- The most effective seafood co-merchandising arrangements also will vary by meal occasion
- Situate co-marketing displays near an outlet’s entrance
- Seafood with higher household penetration, like salmon, shrimp, tuna, and cod, are prime candidates for cross-merchandising
With consumers preparing about 78% of their meals at home even as the pandemic ebbs, supermarket seafood operators are in strong position to attract an increasingly attentive shopper base.
Indeed, with many shoppers suffering from meal “fatigue” and seeking new at-home lunch and dinner options, seafood can be an attractive alternative. The challenge? Getting consumers to understand the components that turn seafood into a meal.
“Consumers say that figuring out what is for dinner is as much of a struggle as actually buying the items and preparing the meal,” said Anne-Marie Roerink, president of 210 Analytics LLC, a San Antonio-based market research and marketing strategies firm and preparer of the Seafood at Retail report. “This is where cross-merchandising can make a massive difference.”
By creating instore displays that feature center-of-the plate seafood and meal accompaniments, merchandisers can add simplicity and enhance consumer confidence in seafood purchasing.
While many retailer merchandising strategies focus on easier preparation, Roerink noted that “there is a lot to be said about solutions that address meal planning. Surprisingly, many people struggle with it. They prepare the same-old, get bored, and then go to a restaurant for variety.”
Combining foods that people perceive as a natural fit is key to successful cross-merchandising. Retailers can determine the components that most interest shoppers by studying purchase data that lists all items in the baskets of seafood buyers, as well as by pinpointing selections that over-index for the segment versus the total population.
“This provides a great view of the types of meals that seafood consumers consume,” Roerink said, noting for instance, that a basket with shrimp may also contain pasta, sauce, mushrooms and bacon, whereas someone buying salmon may have entirely different items in their cart.
“The more consumers can envision and almost taste the meal from seeing the ingredients, the more successful the cross-merchandising display tends to be,” she said.
Display items will likely vary in accordance with the season and a store’s geographic location. “A cross-merchandising display that works gangbusters in New England may not move the needle in the Southwest,” Roerink said, adding that seafood preferences have a greater variance by region than options in most other supermarket categories.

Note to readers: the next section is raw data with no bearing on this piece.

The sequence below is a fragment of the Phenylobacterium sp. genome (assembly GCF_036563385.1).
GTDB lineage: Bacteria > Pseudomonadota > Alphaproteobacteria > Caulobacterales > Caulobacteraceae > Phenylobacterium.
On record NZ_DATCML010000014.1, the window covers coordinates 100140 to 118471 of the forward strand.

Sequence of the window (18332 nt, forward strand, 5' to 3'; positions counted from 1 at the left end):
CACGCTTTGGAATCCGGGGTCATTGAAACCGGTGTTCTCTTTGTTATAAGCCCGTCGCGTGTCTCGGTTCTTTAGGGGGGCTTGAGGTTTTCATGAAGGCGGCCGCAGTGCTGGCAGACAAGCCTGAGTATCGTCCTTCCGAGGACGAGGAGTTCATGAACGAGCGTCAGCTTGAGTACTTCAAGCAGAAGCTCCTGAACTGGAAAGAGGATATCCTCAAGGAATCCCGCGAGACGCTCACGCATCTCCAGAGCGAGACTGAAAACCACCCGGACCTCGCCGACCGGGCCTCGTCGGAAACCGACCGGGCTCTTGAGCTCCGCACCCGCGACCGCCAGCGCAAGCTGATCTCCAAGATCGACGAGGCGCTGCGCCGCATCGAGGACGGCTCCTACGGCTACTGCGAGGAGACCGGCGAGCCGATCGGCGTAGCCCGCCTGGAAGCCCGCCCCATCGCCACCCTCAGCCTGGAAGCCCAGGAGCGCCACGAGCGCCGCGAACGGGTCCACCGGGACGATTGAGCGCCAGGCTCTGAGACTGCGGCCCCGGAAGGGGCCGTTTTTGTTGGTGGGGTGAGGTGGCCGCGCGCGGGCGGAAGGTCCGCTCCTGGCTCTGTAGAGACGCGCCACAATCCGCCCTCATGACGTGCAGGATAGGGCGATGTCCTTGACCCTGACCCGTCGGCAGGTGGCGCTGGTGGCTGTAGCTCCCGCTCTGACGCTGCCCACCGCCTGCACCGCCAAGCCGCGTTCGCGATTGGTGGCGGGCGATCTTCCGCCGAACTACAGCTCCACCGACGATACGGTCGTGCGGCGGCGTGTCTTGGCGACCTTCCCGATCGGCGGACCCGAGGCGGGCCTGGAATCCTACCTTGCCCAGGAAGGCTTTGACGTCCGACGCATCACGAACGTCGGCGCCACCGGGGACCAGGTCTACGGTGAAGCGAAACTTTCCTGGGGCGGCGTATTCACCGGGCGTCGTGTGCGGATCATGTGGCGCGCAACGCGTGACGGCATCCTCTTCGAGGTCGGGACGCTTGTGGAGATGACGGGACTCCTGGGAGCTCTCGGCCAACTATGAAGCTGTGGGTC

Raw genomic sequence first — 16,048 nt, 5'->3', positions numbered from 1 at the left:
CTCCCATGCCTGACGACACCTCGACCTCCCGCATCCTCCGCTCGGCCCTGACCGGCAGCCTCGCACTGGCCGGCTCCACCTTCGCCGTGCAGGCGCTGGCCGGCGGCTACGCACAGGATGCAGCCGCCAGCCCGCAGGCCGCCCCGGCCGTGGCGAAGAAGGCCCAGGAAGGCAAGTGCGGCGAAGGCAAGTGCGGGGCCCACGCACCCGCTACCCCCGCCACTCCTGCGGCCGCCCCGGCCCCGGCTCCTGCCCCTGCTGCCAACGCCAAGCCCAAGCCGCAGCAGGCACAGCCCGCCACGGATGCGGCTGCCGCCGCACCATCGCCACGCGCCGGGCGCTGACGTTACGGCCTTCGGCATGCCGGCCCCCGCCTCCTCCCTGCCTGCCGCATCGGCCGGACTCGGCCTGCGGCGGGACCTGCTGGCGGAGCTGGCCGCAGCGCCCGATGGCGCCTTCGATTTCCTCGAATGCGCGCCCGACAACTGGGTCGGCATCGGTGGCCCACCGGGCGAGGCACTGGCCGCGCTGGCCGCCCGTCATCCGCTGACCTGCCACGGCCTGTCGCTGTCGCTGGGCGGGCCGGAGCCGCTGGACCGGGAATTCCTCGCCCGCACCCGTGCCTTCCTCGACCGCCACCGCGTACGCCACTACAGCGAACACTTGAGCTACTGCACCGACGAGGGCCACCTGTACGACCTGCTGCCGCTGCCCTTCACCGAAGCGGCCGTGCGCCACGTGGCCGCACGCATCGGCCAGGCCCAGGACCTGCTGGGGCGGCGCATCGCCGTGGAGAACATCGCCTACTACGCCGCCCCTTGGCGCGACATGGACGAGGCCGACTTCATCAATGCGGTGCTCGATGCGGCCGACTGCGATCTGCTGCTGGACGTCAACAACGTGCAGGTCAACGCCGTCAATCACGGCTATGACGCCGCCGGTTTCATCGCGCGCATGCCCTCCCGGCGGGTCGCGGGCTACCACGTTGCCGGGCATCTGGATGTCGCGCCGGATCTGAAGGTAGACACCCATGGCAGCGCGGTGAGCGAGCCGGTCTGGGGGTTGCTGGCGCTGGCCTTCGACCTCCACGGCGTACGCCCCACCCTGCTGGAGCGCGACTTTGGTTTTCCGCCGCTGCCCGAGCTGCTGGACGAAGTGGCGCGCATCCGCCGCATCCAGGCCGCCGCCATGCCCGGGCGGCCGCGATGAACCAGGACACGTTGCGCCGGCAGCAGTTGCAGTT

The most effective seafood co-merchandising arrangements also will vary by meal occasion, she noted. Retailers that position seafood as a premium or holiday solution may have a “surf and turf” bunker featuring both seafood and meat options, for instance. Whereas items for entertaining, like bacon-wrapped scallops or fried shrimp, can co-exist with other snacking items.
Seafood with higher household penetration, like salmon, shrimp, tuna, and cod, are prime candidates for cross-merchandising while less popular specialty species have lower sales potential, Roerink said.
“Putting together cross-merchandising displays containing seafood means that retailers are automatically starting off with a lower percentage of shoppers with interest in the display compared to meat and poultry,” she said. “That is why cross-merchandising solutions typically contain species with greater sales potential. Selections such as trout and catfish may not work as well though it is important to keep regionality and seasonal items, such as crab, in mind.”
Regardless of the meal components, situating co-marketing displays near an outlet’s entrance is a key sales driver, Roerink said, noting that meal bunkers that customers notice when they first enter the store “have been true cash machines. Oftentimes meal planning for most shoppers starts in either the produce or the meat department, so having a ready-to-go meal solution for seafood as you enter the store can be a winning tactic.”
Along with the benefits from cross-merchandising, however, is often the arduous task of maintaining displays. Indeed, having the necessary manpower to consistently present exhibits that are fresh and full is one of the biggest marketing challenges.
“Cross-merchandising displays work but it is hard to keep them stocked to be effective during the times when store labor is scarce,” Roerink said, “particularly when retailers source items from different supermarket departments which are responsible for their part of the displays.”
Retailers can also leverage the simpler measure of spotlighting meal ideas online at a retailer’s e-commerce site, Roerink said.
“It’s relatively easy to create suggestions combining items from various departments into one meal solution, much like a cross-merchandising display in the store,” she said. “An online shopper then can add all items to the cart with one click of the button. Additionally, providing suggestions in the ‘also purchase’ fields can be a way to cross-merchandise virtually.”